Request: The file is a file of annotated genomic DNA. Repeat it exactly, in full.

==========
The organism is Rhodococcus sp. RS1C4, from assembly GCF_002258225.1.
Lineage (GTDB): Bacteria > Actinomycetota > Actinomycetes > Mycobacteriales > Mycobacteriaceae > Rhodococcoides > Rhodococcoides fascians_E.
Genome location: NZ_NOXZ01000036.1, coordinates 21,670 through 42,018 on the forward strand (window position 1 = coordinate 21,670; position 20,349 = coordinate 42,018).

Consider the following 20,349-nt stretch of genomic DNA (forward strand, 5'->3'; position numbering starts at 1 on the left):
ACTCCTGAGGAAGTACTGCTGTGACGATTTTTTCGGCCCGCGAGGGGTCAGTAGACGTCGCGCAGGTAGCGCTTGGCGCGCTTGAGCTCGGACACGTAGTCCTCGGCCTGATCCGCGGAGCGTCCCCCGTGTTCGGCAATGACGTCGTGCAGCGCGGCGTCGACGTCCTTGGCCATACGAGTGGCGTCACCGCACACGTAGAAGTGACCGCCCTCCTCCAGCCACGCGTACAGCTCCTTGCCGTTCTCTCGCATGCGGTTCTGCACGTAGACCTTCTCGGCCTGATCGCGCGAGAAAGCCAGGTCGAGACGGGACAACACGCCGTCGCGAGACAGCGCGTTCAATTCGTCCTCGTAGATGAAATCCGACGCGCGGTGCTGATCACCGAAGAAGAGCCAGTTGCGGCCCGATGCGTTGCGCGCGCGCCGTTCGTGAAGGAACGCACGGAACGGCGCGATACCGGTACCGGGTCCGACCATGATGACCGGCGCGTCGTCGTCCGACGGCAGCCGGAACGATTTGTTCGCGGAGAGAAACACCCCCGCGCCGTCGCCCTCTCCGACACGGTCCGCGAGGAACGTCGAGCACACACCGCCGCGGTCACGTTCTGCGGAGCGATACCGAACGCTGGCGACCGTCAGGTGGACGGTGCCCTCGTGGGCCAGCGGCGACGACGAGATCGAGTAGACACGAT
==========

The organism is Rhodococcus sp. RS1C4, from assembly GCF_002258225.1.
Lineage (GTDB): Bacteria > Actinomycetota > Actinomycetes > Mycobacteriales > Mycobacteriaceae > Rhodococcoides > Rhodococcoides fascians_E.
Genome location: NZ_NOXZ01000036.1, coordinates 21,670 through 42,018 on the forward strand (window position 1 = coordinate 21,670; position 20,349 = coordinate 42,018).

Consider the following 20,349-nt stretch of genomic DNA (forward strand, 5'->3'; position numbering starts at 1 on the left):
ACTCCTGAGGAAGTACTGCTGTGACGATTTTTTCGGCCCGCGAGGGGTCAGTAGACGTCGCGCAGGTAGCGCTTGGCGCGCTTGAGCTCGGACACGTAGTCCTCGGCCTGATCCGCGGAGCGTCCCCCGTGTTCGGCAATGACGTCGTGCAGCGCGGCGTCGACGTCCTTGGCCATACGAGTGGCGTCACCGCACACGTAGAAGTGACCGCCCTCCTCCAGCCACGCGTACAGCTCCTTGCCGTTCTCTCGCATGCGGTTCTGCACGTAGACCTTCTCGGCCTGATCGCGCGAGAAAGCCAGGTCGAGACGGGACAACACGCCGTCGCGAGACAGCGCGTTCAATTCGTCCTCGTAGATGAAATCCGACGCGCGGTGCTGATCACCGAAGAAGAGCCAGTTGCGGCCCGATGCGTTGCGCGCGCGCCGTTCGTGAAGGAACGCACGGAACGGCGCGATACCGGTACCGGGTCCGACCATGATGACCGGCGCGTCGTCGTCCGACGGCAGCCGGAACGATTTGTTCGCGGAGAGAAACACCCCCGCGCCGTCGCCCTCTCCGACACGGTCCGCGAGGAACGTCGAGCACACACCGCCGCGGTCACGTTCTGCGGAGCGATACCGAACGCTGGCGACCGTCAGGTGGACGGTGCCCTCGTGGGCCAGCGGCGACGACGAGATCGAGTAGACACGAT